Last edited by George S. Ledyard : 01-24-2006 at 11:16 AM.

George S. Ledyard
Aikido Eastside
Bellevue, WA
Aikido Eastside
AikidoDvds.Com
  Reply With Quote
Old 01-24-2006, 02:12 PM   #11
Dan Rubin
Dojo: Boulder Aikikai
Location: Denver, Colorado
Join Date: Feb 2002
Posts: 335
United_States
Offline
Re: Article: Teaching Aikido as Michi - A Path Up the Mountain by George S. Ledyard

George

Thank you for your reply to my post, it sort of closes the circle for me. I especially appreciate the last sentence: "People need to make their own decisions; that way they can be clear about their commitment." I assume that you mean that the commitment will be clear to both the teacher and to the student him/herself.

In the last few weeks I've started looking around the dojo a little differently, thanks to you. I've started taking notice of the many students who are talented, the several students who are serious (serious enough for me to imagine them with their own dojos someday), and the very few students who are truly devoted to aikido, physically, intellectually and philosophically. The latter are not only fortunate to have Ikeda sensei as a teacher, but travel to seminars of teachers within and without our organization.

Perhaps these devoted students will be among the future leaders that you are hoping for.

Dan
  Reply With Quote
Old 01-25-2006, 11:42 AM   #12
tedehara
 
tedehara's Avatar
Dojo: Evanston Ki-Aikido
Location: Evanston IL
Join Date: Aug 2000
Posts: 826
Offline
Re: Article: Teaching Aikido as Michi - A Path Up the Mountain by George S. Ledyard

Quote:
George S. Ledyard wrote:
I'm trying to figure out who you'd be talking about in this statement... I don't know anyone who is using O-Sensei to form a "charismatic cult" ...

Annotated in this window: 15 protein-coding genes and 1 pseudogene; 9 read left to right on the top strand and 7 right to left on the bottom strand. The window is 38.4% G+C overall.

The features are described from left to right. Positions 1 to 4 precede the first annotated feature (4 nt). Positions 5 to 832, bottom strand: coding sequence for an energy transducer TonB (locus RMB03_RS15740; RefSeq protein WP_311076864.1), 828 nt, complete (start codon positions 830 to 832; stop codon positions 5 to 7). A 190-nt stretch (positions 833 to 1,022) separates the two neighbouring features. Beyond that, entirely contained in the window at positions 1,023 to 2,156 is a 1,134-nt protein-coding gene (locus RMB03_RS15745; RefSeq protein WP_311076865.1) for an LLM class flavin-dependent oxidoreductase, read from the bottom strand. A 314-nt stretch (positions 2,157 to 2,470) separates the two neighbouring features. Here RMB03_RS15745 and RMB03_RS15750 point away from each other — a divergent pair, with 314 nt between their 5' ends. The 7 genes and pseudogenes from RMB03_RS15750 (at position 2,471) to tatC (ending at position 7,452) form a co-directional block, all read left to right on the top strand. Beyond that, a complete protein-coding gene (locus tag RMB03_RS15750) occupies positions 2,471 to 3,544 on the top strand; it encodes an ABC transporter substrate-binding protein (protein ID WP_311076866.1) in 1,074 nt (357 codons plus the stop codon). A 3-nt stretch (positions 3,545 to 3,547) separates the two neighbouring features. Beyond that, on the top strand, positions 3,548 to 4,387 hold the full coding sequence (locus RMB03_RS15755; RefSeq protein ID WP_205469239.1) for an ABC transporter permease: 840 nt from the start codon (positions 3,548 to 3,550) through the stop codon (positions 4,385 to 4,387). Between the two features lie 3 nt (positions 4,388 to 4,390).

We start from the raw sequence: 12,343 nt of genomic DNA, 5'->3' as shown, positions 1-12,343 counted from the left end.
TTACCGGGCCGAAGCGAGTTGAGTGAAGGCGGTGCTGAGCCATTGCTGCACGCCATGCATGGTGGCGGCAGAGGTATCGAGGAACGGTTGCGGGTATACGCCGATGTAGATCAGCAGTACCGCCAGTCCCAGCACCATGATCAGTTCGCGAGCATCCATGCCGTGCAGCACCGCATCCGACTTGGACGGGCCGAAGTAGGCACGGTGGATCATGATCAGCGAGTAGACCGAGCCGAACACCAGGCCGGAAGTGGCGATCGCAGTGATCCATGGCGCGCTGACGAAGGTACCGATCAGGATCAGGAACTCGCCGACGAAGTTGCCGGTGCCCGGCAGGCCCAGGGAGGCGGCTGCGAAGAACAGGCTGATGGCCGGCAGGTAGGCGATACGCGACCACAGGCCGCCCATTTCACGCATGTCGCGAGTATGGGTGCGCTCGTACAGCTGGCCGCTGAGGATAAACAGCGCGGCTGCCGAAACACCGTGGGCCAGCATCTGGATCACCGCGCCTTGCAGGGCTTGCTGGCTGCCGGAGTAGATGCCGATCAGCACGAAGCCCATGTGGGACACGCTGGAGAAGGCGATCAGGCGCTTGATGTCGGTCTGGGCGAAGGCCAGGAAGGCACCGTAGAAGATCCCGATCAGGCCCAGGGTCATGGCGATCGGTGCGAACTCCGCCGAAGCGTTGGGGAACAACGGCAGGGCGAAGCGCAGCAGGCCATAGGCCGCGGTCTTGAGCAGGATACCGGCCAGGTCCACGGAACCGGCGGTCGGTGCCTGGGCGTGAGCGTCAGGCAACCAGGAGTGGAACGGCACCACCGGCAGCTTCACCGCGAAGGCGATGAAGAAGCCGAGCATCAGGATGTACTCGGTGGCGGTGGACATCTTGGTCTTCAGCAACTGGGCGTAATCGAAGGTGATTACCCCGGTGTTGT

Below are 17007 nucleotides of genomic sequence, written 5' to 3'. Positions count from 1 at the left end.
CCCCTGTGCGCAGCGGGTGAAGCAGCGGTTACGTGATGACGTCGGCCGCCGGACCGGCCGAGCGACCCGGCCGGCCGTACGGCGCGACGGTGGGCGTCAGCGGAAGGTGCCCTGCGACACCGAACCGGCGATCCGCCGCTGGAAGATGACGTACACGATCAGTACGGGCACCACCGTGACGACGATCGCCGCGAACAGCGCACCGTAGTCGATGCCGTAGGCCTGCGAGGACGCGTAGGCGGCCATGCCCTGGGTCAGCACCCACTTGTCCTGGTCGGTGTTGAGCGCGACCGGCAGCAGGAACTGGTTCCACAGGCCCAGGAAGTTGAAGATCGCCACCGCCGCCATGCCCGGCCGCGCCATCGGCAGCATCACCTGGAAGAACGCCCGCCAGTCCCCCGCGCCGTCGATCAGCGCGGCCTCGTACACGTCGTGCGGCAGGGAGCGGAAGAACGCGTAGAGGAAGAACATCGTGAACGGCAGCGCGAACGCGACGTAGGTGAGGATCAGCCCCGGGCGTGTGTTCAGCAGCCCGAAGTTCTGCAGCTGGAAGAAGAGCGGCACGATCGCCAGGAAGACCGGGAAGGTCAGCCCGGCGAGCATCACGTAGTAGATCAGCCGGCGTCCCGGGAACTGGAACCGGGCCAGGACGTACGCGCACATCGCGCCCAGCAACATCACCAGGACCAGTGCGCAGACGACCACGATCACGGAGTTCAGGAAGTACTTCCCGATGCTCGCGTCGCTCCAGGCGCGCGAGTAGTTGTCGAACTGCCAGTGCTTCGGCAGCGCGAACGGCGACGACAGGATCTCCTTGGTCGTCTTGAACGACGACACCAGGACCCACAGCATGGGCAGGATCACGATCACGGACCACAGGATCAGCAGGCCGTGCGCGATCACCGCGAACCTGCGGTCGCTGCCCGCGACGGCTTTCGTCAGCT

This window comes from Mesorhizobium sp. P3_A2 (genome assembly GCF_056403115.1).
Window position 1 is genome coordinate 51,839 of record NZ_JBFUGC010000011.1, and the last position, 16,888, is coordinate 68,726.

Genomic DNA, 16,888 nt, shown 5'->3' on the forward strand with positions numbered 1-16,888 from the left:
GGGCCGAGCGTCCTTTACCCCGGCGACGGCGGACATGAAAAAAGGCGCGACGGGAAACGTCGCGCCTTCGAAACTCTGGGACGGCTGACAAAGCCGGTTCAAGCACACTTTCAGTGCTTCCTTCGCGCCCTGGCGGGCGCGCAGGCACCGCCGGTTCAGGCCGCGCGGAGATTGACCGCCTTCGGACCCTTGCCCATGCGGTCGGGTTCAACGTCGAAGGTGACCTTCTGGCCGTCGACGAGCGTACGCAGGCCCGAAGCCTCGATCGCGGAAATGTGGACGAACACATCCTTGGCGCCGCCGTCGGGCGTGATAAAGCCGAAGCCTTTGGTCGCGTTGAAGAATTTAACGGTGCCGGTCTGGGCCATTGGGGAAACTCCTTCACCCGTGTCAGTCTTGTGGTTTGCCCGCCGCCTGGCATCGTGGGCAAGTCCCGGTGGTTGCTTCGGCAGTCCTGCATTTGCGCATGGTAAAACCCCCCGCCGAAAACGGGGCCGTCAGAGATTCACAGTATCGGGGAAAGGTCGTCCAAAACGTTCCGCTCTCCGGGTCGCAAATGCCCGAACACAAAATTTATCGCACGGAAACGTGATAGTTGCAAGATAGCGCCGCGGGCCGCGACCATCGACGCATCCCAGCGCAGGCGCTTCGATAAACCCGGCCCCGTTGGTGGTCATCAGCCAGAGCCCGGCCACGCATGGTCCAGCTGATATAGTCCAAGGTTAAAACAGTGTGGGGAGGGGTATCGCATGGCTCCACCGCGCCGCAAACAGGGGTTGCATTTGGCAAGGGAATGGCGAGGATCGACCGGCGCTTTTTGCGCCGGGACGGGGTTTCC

I actually was referring to John Stevens. He is a qualified instructor who studied under Shirata Rinjiro Sensei. Yet he sells his style as Classical Aikido in which you use his translations to understand O Sensei. During his lifetime the founder was continually developing his aikido and he really did not have a particular style. This was a person who was constantly innovating, yet traditionalists try and teach his aikido as a particular style that fits their level of understanding.

A traditional martial artist learns by good example, therefore you find the need for high-level instructors. However you can also learn from mistakes and people usually have more mistakes than successes. The hard thing about learning this way is that you need to know why it is a mistake and what needs to be done to correct it. But once you set-up a feedback structure that recognizes and corrects mistakes, there is less reliance on an instructor.

As far as transmission goes, this might sound heretical for organized martial arts, but people can learn even if there is no one to teach them. Mushashi became a top duelist even though he never formally studied sword. Tai Chi was done by thousands when suddenly Chen Man-Ching got it and the art flowered under his practice.

Perhaps it's the different areas we live in, but I'm finding experienced instructors more and more. Maybe it's because I see everyone as carrying a piece of a puzzle I would like to solve, that is why I find myself more open to learning. While I go to seminars to learn from high-ranked instructors, I do it out of curiosity not necessity.

There is a story told in various cultures throughout history. It's about a wise man who goes into the forest and returns with a pile of gold. As the years pass, the wise man eventually dies and the gold is given to his disciples. However when they receive it, the gold turns to ashes.

Maybe a way to stop this transformation is to simply recognize it as gold and treat it as such. Or as some say, "The martial arts begins and ends with respect."

It is not practice that makes perfect, it is correct practice that makes perfect.
About Ki
About You
  Reply With Quote
Old 01-25-2006, 12:44 PM   #13
George S. Ledyard
 
George S. Ledyard's Avatar
Dojo: Aikido Eastside
Location: Bellevue, WA
Join Date: Jun 2000
Posts: 2,639
Offline
Re: Article: Teaching Aikido as Michi - A Path Up the Mountain by George S. Ledyard

Quote:
Ted Ehara wrote:
I actually was referring to John Stevens. He is a qualified instructor who studied under Shirata Rinjiro Sensei. Yet he sells his style as Classical Aikido in which you use his translations to understand O Sensei. During his lifetime the founder was continually developing his aikido and he really did not have a particular style. This was a person who was constantly innovating, yet traditionalists try and teach his aikido as a particular style that fits their level of understanding.